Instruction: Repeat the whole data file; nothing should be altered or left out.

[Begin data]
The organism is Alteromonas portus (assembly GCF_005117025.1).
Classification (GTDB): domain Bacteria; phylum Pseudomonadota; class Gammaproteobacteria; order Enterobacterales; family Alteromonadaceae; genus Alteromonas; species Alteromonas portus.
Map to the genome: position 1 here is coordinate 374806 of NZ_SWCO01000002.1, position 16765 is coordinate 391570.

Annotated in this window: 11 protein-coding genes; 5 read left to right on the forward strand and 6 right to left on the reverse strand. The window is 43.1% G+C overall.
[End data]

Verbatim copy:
The organism is Alteromonas portus (assembly GCF_005117025.1).
Classification (GTDB): domain Bacteria; phylum Pseudomonadota; class Gammaproteobacteria; order Enterobacterales; family Alteromonadaceae; genus Alteromonas; species Alteromonas portus.
Map to the genome: position 1 here is coordinate 374806 of NZ_SWCO01000002.1, position 16765 is coordinate 391570.

Annotated in this window: 11 protein-coding genes; 5 read left to right on the forward strand and 6 right to left on the reverse strand. The window is 43.1% G+C overall.